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Ask.com's Restless Pursuit of Search

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With all the attention that Google gets for its mammoth search market share, you would think it's impossible for anyone else to survive. But share does not determine profitability and, indeed, 4th place Ask.com is holding steady despite the volatility of external factors.

Despite Google's stronghold, the recent launches of Wolfram Alpha and Bing have exposed what many think are glaring holes in the search experience. But plugging these holes is something Ask.com has been attempting to do for years, with solutions similar to those put forth by Wolfram Alpha and Bing.

For its part, Wolfram Alpha is built on providing data and facts, but Ask.com was already providing those answers in their results. Bing appears revolutionary, unless you searched Ask 3D during its brief run.

They say imitation is flattering, but most searchers don't care whether Bing and Ask.com wore the same dress to the prom. What they want is results.

"We're not going to be satisfied until every user is," insists Ask.com President Scott Garell. It's one of his many iterations of a prevailing mantra: We won't rest.

In fact, Ask.com's consumer-centric strategy runs at full speed. Literally.

This year, Ask.com embarked on a large-scale NASCAR campaign. They're the official search engine for NASCAR, sponsor the #96 car driven by Bobby Labonte, and serve up crawl questions on the bottom of the screen during televised broadcasts of races.

NASCAR fans are one of the most loyal demographics in the United States. 25% of the country self-identifies as being a NASCAR fan and 17 out of the top 20 sporting events for attendance were NASCAR races.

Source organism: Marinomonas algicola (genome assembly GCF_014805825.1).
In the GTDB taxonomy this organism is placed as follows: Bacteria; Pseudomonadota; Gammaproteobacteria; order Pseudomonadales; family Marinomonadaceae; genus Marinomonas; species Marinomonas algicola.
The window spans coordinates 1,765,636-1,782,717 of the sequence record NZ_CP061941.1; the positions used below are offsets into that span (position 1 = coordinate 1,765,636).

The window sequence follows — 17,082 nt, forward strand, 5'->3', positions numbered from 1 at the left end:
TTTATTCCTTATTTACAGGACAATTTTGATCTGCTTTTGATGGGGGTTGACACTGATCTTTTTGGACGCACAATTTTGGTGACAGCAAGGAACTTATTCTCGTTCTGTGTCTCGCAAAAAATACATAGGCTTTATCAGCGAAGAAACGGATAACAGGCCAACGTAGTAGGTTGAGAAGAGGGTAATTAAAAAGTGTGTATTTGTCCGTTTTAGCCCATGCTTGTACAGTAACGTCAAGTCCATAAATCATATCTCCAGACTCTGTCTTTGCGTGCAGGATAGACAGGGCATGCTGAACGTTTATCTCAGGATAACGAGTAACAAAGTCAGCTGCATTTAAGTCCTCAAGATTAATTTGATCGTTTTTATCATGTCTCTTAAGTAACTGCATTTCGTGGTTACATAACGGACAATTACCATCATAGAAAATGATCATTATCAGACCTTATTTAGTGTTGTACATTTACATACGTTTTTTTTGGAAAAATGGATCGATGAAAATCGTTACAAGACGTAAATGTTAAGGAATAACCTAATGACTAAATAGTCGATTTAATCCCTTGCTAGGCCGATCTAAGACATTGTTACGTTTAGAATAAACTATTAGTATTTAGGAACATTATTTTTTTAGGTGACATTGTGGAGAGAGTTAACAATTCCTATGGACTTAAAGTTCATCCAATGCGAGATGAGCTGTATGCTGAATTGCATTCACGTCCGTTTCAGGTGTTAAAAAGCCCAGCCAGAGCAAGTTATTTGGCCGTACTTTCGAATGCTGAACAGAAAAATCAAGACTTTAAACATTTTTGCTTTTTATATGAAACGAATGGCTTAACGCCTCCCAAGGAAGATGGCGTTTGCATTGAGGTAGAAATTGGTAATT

The result of Ask.com's foray into NASCAR has been a positive one. There has been an uptick in searches for NASCAR-related keywords and the searchers are more likely to stick around and use Ask.com again.

It's not the first time Ask.com reached out to a passionate demographic. Previously, they skinned their front page to promote Autism Speaks, a nonprofit advocacy group. The skin is still available for users who wish to keep it permanently on their front page.

In May, they skinned their home page in a barter agreement with the movie Night at the Museum: Battle at the Smithsonian. Ask.com was featured in the movie in exchange for the 2-day flash image appearing on the home page. So far, the movie has made $167,706,959 at the box office.

Garell hinted at forthcoming marketing campaign similar to the NASCAR one, but thus far remains mum on the details.

These campaigns are just the tip of the iceberg for Ask.com. When Garell says he won't rest, he means it. Last year, Ask.com acquired the Dictionary.com sites and recently launched an new advertising campaign with Toyota Prius where they choose keywords for their display ads. Toyota has liked what they've seen so far and has bought more advertising inventory on the site.

Ask.com is also working on their Sponsored Listings. While Google is a partner in that effort, Ask.com decided not to renew their contract with LookSmart. They're working on the next generation of their Sponsored Listings platform, yet one more restless project on the Ask.com to do list.

Of course none of this matters unless searchers find good results. A few weeks ago, Ask.com announced that it's Q&A database had 300 million question and answer pairs. The questions come from answers sites all over the web. Since so many searchers on Ask.com type their query in the form of a question, the Q&A database is an integral part of the Ask.com strategy. Many of the Q&A pairs are also included in the main search results.

With all of these projects going on, it might be easy for the 6th largest network of sites to lose track of the little things. But Garell sees the whole picture, including the fact that it still takes searchers too many queries and too many clicks to find the answer they're looking for. He wants Ask.com's semantic technology to better understand searcher intent so that users find the answer they need the first time every time.

It's a big mission and one that not even larger search companies have been able to solve. Just like a good NASCAR race, you never know when an underdog is going to come along and shake up the leaderboard. And if Scott Garell has anything to say about it, the race ain't over 'til the checkerboard flag waves.


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